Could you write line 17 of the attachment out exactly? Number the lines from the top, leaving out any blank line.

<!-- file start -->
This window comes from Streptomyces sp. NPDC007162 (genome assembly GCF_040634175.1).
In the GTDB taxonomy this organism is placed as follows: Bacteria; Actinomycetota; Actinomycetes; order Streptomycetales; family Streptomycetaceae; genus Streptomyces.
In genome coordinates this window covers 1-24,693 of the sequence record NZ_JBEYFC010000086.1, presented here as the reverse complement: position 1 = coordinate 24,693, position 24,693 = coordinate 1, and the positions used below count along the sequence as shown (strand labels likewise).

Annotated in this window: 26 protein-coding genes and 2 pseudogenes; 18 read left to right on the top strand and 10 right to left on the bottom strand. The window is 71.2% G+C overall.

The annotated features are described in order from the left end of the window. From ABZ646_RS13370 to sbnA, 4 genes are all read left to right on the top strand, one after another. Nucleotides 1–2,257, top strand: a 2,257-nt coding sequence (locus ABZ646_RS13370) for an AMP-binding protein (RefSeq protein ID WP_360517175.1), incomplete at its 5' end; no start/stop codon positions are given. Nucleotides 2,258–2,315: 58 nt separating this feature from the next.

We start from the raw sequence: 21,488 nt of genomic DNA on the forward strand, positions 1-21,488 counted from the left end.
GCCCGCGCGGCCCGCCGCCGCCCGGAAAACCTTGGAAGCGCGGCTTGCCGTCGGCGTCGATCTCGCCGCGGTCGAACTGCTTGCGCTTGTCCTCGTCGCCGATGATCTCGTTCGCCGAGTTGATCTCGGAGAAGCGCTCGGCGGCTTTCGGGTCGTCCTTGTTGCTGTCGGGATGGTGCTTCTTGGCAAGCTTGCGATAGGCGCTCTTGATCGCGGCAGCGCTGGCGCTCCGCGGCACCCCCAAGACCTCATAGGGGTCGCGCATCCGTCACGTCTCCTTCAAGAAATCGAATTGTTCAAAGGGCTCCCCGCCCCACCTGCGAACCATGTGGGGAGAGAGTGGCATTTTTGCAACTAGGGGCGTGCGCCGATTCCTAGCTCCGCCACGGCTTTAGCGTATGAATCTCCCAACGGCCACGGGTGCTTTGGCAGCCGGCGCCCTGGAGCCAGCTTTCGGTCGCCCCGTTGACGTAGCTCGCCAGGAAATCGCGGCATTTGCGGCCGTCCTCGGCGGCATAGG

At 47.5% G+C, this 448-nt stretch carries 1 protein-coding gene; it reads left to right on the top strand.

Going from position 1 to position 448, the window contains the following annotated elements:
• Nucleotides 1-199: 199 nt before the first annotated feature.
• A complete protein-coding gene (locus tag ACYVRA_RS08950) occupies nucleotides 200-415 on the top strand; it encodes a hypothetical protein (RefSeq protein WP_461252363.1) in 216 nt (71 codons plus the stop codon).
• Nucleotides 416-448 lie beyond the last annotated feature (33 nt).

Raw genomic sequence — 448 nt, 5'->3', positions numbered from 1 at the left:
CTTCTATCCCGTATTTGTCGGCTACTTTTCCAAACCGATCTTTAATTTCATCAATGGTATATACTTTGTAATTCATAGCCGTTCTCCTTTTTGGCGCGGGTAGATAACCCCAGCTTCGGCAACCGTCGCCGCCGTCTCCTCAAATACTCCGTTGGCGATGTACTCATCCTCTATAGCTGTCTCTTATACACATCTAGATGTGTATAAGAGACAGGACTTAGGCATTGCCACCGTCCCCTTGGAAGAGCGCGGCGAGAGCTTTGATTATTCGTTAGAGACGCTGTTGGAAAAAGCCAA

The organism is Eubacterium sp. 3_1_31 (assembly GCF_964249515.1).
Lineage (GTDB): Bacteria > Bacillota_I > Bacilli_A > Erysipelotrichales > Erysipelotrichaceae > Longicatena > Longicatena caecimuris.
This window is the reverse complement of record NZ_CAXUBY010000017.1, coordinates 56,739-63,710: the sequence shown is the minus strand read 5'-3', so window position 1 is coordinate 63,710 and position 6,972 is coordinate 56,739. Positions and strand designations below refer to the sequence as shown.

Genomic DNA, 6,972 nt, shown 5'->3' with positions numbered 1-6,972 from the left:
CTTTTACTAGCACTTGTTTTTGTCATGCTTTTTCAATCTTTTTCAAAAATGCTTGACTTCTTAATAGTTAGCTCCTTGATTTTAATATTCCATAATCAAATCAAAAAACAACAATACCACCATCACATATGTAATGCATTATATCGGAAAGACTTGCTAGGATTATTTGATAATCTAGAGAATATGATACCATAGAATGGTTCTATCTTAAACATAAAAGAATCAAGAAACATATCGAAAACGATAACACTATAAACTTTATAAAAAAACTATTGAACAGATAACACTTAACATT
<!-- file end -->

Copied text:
This window is the reverse complement of record NZ_CAXUBY010000017.1, coordinates 56,739-63,710: the sequence shown is the minus strand read 5'-3', so window position 1 is coordinate 63,710 and position 6,972 is coordinate 56,739. Positions and strand designations below refer to the sequence as shown.